Showing posts with label Anglo-Indian Recipes. Show all posts
Showing posts with label Anglo-Indian Recipes. Show all posts

Monday, January 6, 2014

Mommie Freida's Chicken chilli

Happy New Year to all my readers. 

Thanks to all your emails, wishes, and encouraging words. Above all, I am really delighted to know my small set of recipes worked for you as it was for me.  Hope to hear more comments from you. 

Happy Cooking


  • Chicken - 1 kg 
  • Eggs - 2 Nos.
  • All purpose flour - 3 tbsp
  • Chilli sauce - 3 tbsp
  • Soya sauce - 3 tbsp
  • Onion, sliced - 3 cups
  • Green chillies - 7 Nos.
  • Tomato sauce - According to taste
  • Coriander leaves, chopped - handful
  • Salt as required
  • Oil for cooking
  • Food color (optional)


Cut chicken into small pieces and wipe off excess water from it with a towel.

In a large deep bowl, beat the eggs. To this, add flour, whisk nicely. Now add chilli sauce, soya sauce, and salt. Whisk again thoroughly. If you have decided on adding food color, add it now. Combine chicken to this and marinate for 1 hour.

After one hour, in a frying pan, fry the chicken pieces.

After frying chicken, pass the remaining oil through a sieve. Now pour the oil back to the frying pan and start sauteeing the onions. when the onions are half sauteed, add green chillies and lightly saute them. At this stage, add chicken, tomato sauce, and coriander leaves and mix well. Cook for another 5 minutes in low flame and you are done with your chicken chilli.

Served best with fried rice or a bed of noodles.

  • I have not used food coloring here, though the addition lends a beautiful sheen to the chicken pieces. 
  • The marinade will stain some chicken pieces black, but it doesn't really disturb the taste. 
  • Addition of tomato sauce is up to you. I always end up adding a bit more of tomato sauce before serving as we all like sweetness in the dish. 

Thursday, May 30, 2013

Anjum's Anglo-Indian Tomato Soup

As I weed out the troubles,
the more merrier I am in the company of books that I behold.
The learning curve rides me higher to the infinite.
I call it a day when I can put my legs up and a couch to straighten my back, 
and hands to reach for that perfect bowl of soup.

This is just the right soup shouting the Anglo-Indian side of things with correct blend of spices, veggies, and milk. The recipe is a keeper and a crowd pleaser. Can't wait to soup it up next time. 

Don't forget to check on my healthy tomato soup if you are saying no to cornflour and milk


Butter - 1 tbsp

Vegetable Oil - 1 tsp

Bay leaf - 1 large

Carrot, chopped - 1 No. (large)

Celery stalk, chopped  - 1

Onion, chopped - 1 small

Garlic - 2

Ginger - 3/4 inch

Cornflour - 1 tbsp mixed to a paste with some water

Ripe tomatoes, chopped - 650 g

Sugar - 1 tsp

Black pepper - 1 tsp

Salt as required

Milk - 100 mL or Cream - 25 mL

Water - 300 mL

Coriander leaves as garnish

  • Always use ripe red tomatoes for the soup. It makes a big difference. (Nobody wants to drink an ultra sour soup).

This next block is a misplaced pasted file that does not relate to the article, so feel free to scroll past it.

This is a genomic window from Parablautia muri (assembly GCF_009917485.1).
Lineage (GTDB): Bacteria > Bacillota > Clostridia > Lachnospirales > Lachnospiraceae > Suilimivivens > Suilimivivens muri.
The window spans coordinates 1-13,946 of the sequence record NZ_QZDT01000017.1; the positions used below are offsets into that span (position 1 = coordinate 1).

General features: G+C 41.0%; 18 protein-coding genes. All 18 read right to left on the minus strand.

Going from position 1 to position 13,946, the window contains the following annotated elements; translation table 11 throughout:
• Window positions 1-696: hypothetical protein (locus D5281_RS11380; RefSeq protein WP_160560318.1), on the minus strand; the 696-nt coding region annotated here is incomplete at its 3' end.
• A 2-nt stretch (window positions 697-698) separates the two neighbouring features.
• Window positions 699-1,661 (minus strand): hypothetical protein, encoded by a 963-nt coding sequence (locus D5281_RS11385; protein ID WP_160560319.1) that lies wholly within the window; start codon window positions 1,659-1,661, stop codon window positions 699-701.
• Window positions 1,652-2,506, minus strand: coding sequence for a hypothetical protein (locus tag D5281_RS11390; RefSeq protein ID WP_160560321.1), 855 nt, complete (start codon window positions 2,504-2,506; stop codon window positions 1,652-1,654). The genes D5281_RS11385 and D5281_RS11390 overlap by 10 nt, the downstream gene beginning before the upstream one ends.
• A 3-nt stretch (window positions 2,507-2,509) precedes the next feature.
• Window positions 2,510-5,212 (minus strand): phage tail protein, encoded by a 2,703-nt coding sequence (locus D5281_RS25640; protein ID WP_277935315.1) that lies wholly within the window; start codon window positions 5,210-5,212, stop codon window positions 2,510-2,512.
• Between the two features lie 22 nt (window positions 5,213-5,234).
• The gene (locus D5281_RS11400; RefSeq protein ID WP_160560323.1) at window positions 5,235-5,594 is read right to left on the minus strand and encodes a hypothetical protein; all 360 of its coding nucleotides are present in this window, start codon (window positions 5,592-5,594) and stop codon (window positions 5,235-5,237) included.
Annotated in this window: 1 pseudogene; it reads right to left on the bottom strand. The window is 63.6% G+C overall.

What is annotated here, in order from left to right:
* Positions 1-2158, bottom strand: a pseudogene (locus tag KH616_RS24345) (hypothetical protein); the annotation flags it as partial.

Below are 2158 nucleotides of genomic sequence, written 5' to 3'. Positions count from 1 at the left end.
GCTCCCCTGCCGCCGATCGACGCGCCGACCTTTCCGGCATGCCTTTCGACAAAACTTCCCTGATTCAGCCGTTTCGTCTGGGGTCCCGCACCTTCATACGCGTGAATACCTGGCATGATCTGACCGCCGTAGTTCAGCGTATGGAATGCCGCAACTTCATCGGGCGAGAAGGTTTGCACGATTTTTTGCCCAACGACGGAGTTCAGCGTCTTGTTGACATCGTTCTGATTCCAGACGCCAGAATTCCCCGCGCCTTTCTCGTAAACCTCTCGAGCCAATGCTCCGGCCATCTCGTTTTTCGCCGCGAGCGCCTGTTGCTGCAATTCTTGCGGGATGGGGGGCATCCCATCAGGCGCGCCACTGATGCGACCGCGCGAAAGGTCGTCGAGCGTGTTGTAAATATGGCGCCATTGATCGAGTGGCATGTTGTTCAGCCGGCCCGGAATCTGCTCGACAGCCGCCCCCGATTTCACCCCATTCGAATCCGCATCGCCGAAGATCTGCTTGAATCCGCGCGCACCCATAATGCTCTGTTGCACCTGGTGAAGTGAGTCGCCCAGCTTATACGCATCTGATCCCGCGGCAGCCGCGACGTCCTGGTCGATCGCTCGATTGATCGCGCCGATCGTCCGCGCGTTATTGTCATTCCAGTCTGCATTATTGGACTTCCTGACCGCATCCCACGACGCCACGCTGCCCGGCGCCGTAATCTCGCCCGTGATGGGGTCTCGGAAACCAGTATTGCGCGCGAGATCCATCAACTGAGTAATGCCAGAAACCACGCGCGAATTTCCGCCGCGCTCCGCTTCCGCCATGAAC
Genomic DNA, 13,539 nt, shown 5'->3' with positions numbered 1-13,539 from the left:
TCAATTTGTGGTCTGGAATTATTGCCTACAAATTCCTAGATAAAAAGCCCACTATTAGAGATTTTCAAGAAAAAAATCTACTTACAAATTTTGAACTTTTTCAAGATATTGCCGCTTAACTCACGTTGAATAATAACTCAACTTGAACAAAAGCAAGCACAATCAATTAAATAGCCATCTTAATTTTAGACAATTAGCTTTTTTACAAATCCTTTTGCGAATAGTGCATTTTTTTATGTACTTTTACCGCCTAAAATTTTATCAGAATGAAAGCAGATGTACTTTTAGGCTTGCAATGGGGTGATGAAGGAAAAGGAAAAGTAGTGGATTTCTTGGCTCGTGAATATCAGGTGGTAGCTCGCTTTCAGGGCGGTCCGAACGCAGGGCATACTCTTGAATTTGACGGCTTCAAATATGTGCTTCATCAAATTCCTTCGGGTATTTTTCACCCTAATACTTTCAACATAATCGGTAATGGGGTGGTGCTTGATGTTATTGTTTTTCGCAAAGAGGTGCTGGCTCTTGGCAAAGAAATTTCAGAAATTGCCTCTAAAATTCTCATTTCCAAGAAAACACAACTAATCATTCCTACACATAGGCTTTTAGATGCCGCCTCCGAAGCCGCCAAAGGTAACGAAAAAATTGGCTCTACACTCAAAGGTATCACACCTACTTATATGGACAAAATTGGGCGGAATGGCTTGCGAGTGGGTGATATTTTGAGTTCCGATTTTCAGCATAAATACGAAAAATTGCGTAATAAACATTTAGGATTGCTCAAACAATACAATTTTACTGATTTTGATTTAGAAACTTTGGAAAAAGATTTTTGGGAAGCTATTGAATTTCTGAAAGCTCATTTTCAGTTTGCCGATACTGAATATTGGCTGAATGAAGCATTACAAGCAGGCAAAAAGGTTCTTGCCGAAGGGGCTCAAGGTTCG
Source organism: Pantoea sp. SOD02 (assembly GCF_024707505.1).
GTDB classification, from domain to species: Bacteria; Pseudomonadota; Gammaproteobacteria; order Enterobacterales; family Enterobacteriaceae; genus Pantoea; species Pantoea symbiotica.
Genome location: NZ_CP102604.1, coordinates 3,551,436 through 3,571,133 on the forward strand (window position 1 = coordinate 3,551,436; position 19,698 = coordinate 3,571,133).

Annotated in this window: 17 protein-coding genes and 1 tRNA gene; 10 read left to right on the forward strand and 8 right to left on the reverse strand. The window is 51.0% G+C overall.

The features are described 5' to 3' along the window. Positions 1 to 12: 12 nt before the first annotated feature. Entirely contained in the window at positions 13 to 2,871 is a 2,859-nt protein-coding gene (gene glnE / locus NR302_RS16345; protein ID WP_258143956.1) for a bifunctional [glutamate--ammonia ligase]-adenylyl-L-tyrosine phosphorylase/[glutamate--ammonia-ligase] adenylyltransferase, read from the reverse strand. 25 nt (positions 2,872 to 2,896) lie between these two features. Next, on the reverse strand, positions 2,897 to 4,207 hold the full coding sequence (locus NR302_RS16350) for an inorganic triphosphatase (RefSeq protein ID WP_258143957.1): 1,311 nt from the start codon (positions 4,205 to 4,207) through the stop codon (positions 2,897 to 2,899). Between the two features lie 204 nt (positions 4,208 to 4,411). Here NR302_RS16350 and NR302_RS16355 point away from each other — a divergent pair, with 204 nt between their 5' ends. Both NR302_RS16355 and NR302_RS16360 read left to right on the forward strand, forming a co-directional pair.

• Don't forget to use the sugar. It gives a restaurant feel to your tomato soup.
  • If you run out of milk, try small amounts of cream as a substitute. It's just fine.
  • If you are using milk, while pureeing the veggies, run milk and water little by little in the food processor. The exact recipe by Anjum Anand says it gives a double cream texture.


In a non-stick pan, heat the butter and oil. Add bay leaf and fry for 20 seconds. Now add chopped onion, carrot, celery, garlic and ginger. Close the lid and cook them well. (Don't forget to open the lid and stir in between). Now add the cornflour paste and stir for 1 minute. Add the chopped tomatoes, salt, sugar, and black pepper. Cook till the tomatoes are all mashed up. Now cook the mixture for another 5 minutes. Discard the bay leaf. Allow it to cool and then transfer it to a blender along with water. Once it is pureed, transfer it back to the pan and return to boil. Switch off the stove. While still hot, add cream and stir well. Garnish with coriander leaves. Serve hot with breads of your choice. 

Sunday, December 23, 2012

Pork Vindaloo - Cheats Version

Being in a Muslim country it is hard to find pork, but at Spinneys we are spoilt for choice with an array of fresh to frozen pork meat and all products pork. So a shopping trip to Spinneys is never complete without some pork and wine. These are the very bits which keep us here more or less tied to the homely feeling we get for christmas back home, but I miss my Kochi, family and friends, and holy jolly time we have for Christmas.

@ Indrani - I am sending you some through email. Want to let you know very few days pass by where I am not thinking about you. Miss fun old days and sing-a-song affair we used to have in front of Vindaloos. 

Pork - 1/2 kg
Onion sliced - 2 medium
Ginger paste - 1 tsp
Garlic paste - 1 tsp
Whole grain mustard  - 1 tsp (Wholegrain mustard in a jar, not Dijon mustard)
Cumin powder - 1/4 tsp
Garam masala powder - 1/2 tsp
Kashmiri Chilli powder - 2 tbsp
Green chillies - 2
Vinegar - 2 tbsp or as required
Curry leaves

Clean and cut pork into square cubes.

Soak ginger paste, garlic paste, whole grain mustard, cumin powder, garam masala powder, and Kashmiri chilli powder in vinegar.